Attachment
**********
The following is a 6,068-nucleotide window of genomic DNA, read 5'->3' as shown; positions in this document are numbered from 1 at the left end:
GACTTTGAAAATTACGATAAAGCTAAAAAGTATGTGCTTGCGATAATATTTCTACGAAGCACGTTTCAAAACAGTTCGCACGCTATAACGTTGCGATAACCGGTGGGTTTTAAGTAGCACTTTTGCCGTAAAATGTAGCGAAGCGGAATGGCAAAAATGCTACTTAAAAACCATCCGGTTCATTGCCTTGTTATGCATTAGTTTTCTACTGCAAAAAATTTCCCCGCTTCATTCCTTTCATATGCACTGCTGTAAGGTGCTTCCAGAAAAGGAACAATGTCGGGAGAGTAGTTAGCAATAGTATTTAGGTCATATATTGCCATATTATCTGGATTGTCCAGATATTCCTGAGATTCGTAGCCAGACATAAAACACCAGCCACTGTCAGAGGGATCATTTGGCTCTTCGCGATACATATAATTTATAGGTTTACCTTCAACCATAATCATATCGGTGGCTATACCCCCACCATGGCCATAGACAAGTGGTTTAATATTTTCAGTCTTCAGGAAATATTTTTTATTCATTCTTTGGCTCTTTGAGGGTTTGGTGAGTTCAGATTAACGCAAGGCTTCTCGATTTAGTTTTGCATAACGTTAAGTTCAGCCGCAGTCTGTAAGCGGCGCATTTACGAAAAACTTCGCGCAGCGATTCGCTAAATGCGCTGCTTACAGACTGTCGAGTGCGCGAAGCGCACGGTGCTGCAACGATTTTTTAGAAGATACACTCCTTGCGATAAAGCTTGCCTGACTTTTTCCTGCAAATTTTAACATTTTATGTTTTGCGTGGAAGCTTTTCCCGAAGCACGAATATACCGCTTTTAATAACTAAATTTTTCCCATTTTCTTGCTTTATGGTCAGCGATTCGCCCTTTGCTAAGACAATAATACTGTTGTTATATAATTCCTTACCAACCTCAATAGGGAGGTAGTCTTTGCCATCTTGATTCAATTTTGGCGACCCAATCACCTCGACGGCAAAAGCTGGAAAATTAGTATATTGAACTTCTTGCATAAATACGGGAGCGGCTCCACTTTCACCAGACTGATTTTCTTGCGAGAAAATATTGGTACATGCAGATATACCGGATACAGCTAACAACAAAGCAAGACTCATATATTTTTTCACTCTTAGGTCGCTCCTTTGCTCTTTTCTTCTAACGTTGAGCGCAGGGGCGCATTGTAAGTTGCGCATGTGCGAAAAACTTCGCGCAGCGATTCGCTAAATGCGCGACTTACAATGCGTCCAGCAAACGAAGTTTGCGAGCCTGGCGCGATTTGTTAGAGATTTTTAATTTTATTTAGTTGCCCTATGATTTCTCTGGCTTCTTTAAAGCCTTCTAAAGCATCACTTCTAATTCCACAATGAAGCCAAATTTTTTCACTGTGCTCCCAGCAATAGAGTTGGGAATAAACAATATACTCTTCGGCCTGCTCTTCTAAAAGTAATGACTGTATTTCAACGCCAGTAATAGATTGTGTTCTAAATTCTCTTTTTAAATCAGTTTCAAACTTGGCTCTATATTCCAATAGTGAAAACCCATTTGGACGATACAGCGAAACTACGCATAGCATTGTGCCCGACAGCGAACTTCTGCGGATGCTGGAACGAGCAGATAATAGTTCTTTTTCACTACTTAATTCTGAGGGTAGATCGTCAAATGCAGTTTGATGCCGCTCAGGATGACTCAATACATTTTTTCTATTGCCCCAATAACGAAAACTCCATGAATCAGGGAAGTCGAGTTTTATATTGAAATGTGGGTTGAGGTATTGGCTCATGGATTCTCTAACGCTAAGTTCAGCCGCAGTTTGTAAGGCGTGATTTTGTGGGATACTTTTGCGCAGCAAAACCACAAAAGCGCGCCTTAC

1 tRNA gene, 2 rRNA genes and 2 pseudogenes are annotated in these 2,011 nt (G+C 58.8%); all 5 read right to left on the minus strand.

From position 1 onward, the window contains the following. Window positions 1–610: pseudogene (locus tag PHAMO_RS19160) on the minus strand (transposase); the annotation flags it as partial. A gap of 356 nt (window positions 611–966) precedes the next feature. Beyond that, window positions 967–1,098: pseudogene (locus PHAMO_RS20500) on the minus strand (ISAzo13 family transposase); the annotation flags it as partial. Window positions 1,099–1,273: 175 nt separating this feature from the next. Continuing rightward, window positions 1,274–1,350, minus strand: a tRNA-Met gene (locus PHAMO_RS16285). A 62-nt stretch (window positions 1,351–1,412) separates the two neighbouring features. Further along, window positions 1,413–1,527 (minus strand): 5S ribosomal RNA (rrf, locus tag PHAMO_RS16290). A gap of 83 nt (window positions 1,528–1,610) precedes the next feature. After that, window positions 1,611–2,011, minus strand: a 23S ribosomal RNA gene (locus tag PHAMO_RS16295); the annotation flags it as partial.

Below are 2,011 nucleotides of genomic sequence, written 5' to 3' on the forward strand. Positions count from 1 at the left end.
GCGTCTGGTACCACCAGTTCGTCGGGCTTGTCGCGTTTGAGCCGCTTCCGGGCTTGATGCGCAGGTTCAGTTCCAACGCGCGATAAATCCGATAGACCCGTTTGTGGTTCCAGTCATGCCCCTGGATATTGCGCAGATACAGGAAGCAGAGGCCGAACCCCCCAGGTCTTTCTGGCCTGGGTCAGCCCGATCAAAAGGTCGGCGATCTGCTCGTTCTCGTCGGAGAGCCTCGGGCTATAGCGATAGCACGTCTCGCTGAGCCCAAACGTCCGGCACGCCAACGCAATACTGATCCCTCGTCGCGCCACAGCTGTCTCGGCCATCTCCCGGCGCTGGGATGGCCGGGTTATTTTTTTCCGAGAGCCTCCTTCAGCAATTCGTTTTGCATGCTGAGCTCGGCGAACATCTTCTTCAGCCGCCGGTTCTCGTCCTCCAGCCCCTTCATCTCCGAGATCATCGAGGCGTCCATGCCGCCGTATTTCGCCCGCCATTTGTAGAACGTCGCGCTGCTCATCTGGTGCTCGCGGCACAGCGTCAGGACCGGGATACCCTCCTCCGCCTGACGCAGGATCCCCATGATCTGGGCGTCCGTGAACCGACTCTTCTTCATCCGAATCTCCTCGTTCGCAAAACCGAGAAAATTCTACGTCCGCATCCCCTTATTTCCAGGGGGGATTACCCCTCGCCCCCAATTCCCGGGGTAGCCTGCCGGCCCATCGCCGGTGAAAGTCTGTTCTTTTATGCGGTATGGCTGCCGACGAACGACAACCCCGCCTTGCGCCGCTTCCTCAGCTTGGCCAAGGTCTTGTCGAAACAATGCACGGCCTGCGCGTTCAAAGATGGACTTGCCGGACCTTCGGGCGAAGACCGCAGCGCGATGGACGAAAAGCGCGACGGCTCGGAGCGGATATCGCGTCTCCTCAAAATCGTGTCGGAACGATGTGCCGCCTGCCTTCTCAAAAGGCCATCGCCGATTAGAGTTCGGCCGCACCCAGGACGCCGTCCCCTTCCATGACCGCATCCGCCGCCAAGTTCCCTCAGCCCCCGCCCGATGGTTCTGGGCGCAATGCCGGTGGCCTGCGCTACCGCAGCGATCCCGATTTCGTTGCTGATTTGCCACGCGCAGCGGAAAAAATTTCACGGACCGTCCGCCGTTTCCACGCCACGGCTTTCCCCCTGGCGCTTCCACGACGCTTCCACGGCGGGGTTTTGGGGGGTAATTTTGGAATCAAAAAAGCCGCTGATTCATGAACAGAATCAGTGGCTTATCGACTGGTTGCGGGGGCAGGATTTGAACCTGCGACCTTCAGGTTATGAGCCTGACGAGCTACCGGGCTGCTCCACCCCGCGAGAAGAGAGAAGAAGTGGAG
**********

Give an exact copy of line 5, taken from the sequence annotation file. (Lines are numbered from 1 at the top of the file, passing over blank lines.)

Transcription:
Below are 2,011 nucleotides of genomic sequence, written 5' to 3' on the forward strand. Positions count from 1 at the left end.